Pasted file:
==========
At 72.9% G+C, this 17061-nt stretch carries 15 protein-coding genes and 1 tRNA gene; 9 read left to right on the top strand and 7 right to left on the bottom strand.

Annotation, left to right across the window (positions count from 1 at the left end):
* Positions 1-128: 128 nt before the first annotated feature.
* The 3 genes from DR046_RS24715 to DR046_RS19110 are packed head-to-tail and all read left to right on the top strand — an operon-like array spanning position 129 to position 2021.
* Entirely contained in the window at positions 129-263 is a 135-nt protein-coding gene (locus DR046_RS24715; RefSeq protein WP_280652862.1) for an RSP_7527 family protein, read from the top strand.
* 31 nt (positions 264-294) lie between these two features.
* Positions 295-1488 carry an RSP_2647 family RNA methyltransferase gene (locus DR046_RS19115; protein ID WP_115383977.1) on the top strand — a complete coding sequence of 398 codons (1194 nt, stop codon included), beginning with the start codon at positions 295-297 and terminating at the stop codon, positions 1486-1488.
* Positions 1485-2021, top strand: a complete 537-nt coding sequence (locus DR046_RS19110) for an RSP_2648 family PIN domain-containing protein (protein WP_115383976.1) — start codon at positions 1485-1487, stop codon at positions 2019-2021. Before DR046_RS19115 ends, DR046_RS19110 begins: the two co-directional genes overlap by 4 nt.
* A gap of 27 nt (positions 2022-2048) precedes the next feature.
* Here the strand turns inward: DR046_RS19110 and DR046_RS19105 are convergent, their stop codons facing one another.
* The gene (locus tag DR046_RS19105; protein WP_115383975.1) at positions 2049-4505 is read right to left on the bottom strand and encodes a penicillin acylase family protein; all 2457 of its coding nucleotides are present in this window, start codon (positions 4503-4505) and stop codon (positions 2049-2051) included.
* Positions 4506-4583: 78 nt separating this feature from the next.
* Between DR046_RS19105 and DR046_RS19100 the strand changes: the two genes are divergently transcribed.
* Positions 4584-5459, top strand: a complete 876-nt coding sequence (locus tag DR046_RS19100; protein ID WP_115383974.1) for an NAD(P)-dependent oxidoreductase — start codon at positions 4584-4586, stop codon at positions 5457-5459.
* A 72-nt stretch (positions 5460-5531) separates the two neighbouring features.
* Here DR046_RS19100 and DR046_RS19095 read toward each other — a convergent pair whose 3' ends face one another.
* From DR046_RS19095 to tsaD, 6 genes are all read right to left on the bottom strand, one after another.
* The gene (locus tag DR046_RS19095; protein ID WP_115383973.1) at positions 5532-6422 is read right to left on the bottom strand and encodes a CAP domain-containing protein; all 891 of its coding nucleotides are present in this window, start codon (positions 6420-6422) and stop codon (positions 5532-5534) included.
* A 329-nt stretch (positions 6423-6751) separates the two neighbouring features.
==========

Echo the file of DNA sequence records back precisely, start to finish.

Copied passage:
At 72.9% G+C, this 17061-nt stretch carries 15 protein-coding genes and 1 tRNA gene; 9 read left to right on the top strand and 7 right to left on the bottom strand.

Annotation, left to right across the window (positions count from 1 at the left end):
* Positions 1-128: 128 nt before the first annotated feature.
* The 3 genes from DR046_RS24715 to DR046_RS19110 are packed head-to-tail and all read left to right on the top strand — an operon-like array spanning position 129 to position 2021.
* Entirely contained in the window at positions 129-263 is a 135-nt protein-coding gene (locus DR046_RS24715; RefSeq protein WP_280652862.1) for an RSP_7527 family protein, read from the top strand.
* 31 nt (positions 264-294) lie between these two features.
* Positions 295-1488 carry an RSP_2647 family RNA methyltransferase gene (locus DR046_RS19115; protein ID WP_115383977.1) on the top strand — a complete coding sequence of 398 codons (1194 nt, stop codon included), beginning with the start codon at positions 295-297 and terminating at the stop codon, positions 1486-1488.
* Positions 1485-2021, top strand: a complete 537-nt coding sequence (locus DR046_RS19110) for an RSP_2648 family PIN domain-containing protein (protein WP_115383976.1) — start codon at positions 1485-1487, stop codon at positions 2019-2021. Before DR046_RS19115 ends, DR046_RS19110 begins: the two co-directional genes overlap by 4 nt.
* A gap of 27 nt (positions 2022-2048) precedes the next feature.
* Here the strand turns inward: DR046_RS19110 and DR046_RS19105 are convergent, their stop codons facing one another.
* The gene (locus tag DR046_RS19105; protein WP_115383975.1) at positions 2049-4505 is read right to left on the bottom strand and encodes a penicillin acylase family protein; all 2457 of its coding nucleotides are present in this window, start codon (positions 4503-4505) and stop codon (positions 2049-2051) included.
* Positions 4506-4583: 78 nt separating this feature from the next.
* Between DR046_RS19105 and DR046_RS19100 the strand changes: the two genes are divergently transcribed.
* Positions 4584-5459, top strand: a complete 876-nt coding sequence (locus tag DR046_RS19100; protein ID WP_115383974.1) for an NAD(P)-dependent oxidoreductase — start codon at positions 4584-4586, stop codon at positions 5457-5459.
* A 72-nt stretch (positions 5460-5531) separates the two neighbouring features.
* Here DR046_RS19100 and DR046_RS19095 read toward each other — a convergent pair whose 3' ends face one another.
* From DR046_RS19095 to tsaD, 6 genes are all read right to left on the bottom strand, one after another.
* The gene (locus tag DR046_RS19095; protein ID WP_115383973.1) at positions 5532-6422 is read right to left on the bottom strand and encodes a CAP domain-containing protein; all 891 of its coding nucleotides are present in this window, start codon (positions 6420-6422) and stop codon (positions 5532-5534) included.
* A 329-nt stretch (positions 6423-6751) separates the two neighbouring features.